I grew up in Crown Heights, and as a child I studied at Yeshiva Torah Vodaas, but by the time I was fifteen I left and went to a regular boys’ high school. The reason I left is that I felt too restricted there, and I wanted to get a broader education. But, although I left Torah Vodaas, I never left Yiddishkeit—I always remained an observant Jew.

At age eighteen I went into the U.S. army for three years—this was between 1943 and 1946—and served a year overseas, where I worked with DPs, displaced persons. This was a formative experience for me, and it left a deep impression. Seeing the aftermath of the Holocaust, I came to the conclusion that Judaism had to survive, and the only way for it to survive was through Torah.At age eighteen I went into the US army for three years—this was between 1943 and 1946

Although I originally planned to obtain a doctorate in English literature, just when I almost finished my studies I met Professor Saul Lieberman of JTS—the Conservative Jewish Theological Seminary—who influenced me to leave Columbia University, where I had been studying, and enroll at JTS instead.

This happened in 1950. And although I studied at JTS in Manhattan, on Shabbos I used to come home to Crown Heights to be with my family, and I used to go to Chabad to supplement my knowledge of Talmud. Among the Chabad students I found great study partners, and one of them was Rabbi Chaim Ciment. He introduced me to the Rebbe, who was not yet the Rebbe at that time, and I told him my whole story. Apparently, he took an interest in me—and I certainly took an interest in him.

I was also very interested in Chabad. I was so impressed with the ahavas Yisrael, love of every Jew, that emanated from Chabad—an unusual amount of ahavas Yisrael. I would see it in every one of the Rebbe’s chassidim that I would meet. And when I became a member of the JTS faculty, I spoke out on this subject. I said that if we, in the Conservative movement, could develop the ahavas Yisrael of Chabad, we could take over America. But they didn’t listen to me. I was outvoted many a time, and I used to say that we must reach out to every Jew, but we must reach out from the point of view of Jewish law, because an institution that does not have halachah as the basis of its studies cannot succeed, or even survive.I met Professor Saul Lieberman of JTS, who influenced me to leave Columbia University, and enroll at JTS instead.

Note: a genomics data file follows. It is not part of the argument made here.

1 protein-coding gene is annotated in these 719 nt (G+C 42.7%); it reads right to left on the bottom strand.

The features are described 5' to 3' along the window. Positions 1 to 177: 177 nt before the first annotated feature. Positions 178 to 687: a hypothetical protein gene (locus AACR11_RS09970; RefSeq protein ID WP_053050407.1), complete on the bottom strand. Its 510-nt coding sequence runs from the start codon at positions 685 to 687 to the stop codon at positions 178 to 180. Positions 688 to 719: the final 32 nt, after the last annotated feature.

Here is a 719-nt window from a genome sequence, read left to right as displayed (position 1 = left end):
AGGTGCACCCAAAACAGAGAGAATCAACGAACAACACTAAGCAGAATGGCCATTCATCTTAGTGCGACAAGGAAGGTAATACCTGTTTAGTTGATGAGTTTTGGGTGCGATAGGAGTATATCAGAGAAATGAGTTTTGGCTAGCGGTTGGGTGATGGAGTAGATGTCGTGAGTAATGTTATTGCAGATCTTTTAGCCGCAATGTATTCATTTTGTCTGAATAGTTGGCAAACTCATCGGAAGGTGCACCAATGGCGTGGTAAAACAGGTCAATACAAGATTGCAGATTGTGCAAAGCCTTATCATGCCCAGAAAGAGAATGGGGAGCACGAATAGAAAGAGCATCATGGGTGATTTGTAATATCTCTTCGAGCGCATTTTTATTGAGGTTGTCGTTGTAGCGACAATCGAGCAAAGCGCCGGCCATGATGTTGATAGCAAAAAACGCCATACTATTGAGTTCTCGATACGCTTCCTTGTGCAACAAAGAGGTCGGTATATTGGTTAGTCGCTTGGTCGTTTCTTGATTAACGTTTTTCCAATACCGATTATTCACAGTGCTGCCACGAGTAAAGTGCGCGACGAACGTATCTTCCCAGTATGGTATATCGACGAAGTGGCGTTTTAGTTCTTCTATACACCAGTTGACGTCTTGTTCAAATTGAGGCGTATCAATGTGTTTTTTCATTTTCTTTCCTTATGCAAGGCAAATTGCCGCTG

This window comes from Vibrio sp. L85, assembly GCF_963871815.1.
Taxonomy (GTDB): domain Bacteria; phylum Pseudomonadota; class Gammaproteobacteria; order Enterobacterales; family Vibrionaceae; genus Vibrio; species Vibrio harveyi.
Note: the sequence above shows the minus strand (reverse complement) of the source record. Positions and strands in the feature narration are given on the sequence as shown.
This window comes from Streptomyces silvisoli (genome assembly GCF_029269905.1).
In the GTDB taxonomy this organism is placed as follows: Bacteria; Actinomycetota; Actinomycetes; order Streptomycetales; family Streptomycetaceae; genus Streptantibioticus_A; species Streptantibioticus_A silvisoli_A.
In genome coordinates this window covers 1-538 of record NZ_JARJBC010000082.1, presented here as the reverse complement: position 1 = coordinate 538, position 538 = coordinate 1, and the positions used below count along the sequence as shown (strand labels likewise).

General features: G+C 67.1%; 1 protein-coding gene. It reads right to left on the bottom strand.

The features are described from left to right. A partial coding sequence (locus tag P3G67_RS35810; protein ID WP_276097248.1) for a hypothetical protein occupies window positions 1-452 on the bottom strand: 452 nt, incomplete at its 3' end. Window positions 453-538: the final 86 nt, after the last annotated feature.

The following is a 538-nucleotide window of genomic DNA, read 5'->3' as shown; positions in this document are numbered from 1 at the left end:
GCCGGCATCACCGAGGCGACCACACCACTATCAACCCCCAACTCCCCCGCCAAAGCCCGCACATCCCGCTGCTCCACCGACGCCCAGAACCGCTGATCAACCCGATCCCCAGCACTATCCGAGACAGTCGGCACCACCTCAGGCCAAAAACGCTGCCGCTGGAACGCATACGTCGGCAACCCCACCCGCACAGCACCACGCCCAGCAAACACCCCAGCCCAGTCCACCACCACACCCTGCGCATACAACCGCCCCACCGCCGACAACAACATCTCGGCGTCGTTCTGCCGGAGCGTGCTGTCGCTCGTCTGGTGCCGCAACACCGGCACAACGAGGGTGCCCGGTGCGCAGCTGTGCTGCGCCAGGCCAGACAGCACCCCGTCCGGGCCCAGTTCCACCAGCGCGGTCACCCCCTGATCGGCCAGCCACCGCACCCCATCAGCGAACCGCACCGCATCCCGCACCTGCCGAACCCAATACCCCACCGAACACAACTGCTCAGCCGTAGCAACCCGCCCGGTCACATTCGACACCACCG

I was the first one at JTS to ever teach Masechet Niddah—the tractate of the Talmud that discusses the laws of family purity and the purpose of the mikvah. And there came a time, in 1967, during the High Holidays, when I delivered a major sermon on this subject to the faculty of the seminary. Professor Lieberman wasn’t certain that I should speak on this topic, because he thought I was a young guy yet, and that the faculty wouldn’t accept it from me. But when I finished, he said it was a kiddush Hashem, a sanctification of G‑d’s name.

Shortly after this, I was invited to a wedding in Crown Heights at which the Rebbe officiated. I was very well acquainted with the Rebbe by then. I met with him often to talk and to get his blessings. And as I was walking to the car afterwards—it must have been midnight or later—I saw him, and he stopped to talk to me.

Rabbi Chaim Mordechai Aizik Hodakov
Rabbi Chaim Mordechai Aizik Hodakov

Since I knew he was interested in the subject of family purity, I told him that I gave a sermon on this subject and that it was very well received. He was pleased to hear it, and he said, “You have to publish it.” I said, “I don’t publish sermons. I try to publish scholarship—books, articles—but not sermons.” And I thanked him and left.

A couple of days later I got a call from the Rebbe’s secretary, Rabbi Hodakov, who said, “The Rebbe wants to know what’s happening with the sermon? He wants you to publish it.” Again I said, “I don’t publish sermons.” And I thanked him. That was the end of it . . . or so I thought.

About a month later I get another call from Rabbi Hodakov, “What’s with that sermon?” And I realized that the Rebbe means business.“The Rebbe wants to know what’s happening with the sermon? He wants you to publish it.”

At that time Rabbi Saul Teplitz was publishing a book of the best sermons of the year, so I gave the sermon to him. And he chose it from among hundreds and published it in this collection. When he published it, I got offprints and I sent this out to every member of the Rabbinical Assembly—to every Conservative rabbi.

And when, a year later, I went to Israel for a sabbatical, the Rebbe said, “Now you have to translate it into Hebrew.” I did that, and it was distributed there to every mikvah.

When I came back from Israel, I got a call from a rav with whom I was very close. He said, “A mikvah was built because of your sermon!”

How did that happen? A community in Canada wanted to build a mikvah, but they didn’t have enough money. So they turned to the Conservative congregation to contribute, but they felt that it was not an important issue for the Conservative movement, so they wouldn’t participate. But, around this time, a physician in that congregation got a hold of the sermon and said, “How can you say this is not an important issue? Here is a rabbi at JTS who devoted a whole sermon to it!” He passed the sermon around, and they reconsidered their decision and ultimately helped build a mikvah in this community.

That happened because the sermon was published, and it was published because the Rebbe pushed it time and again until I got it done.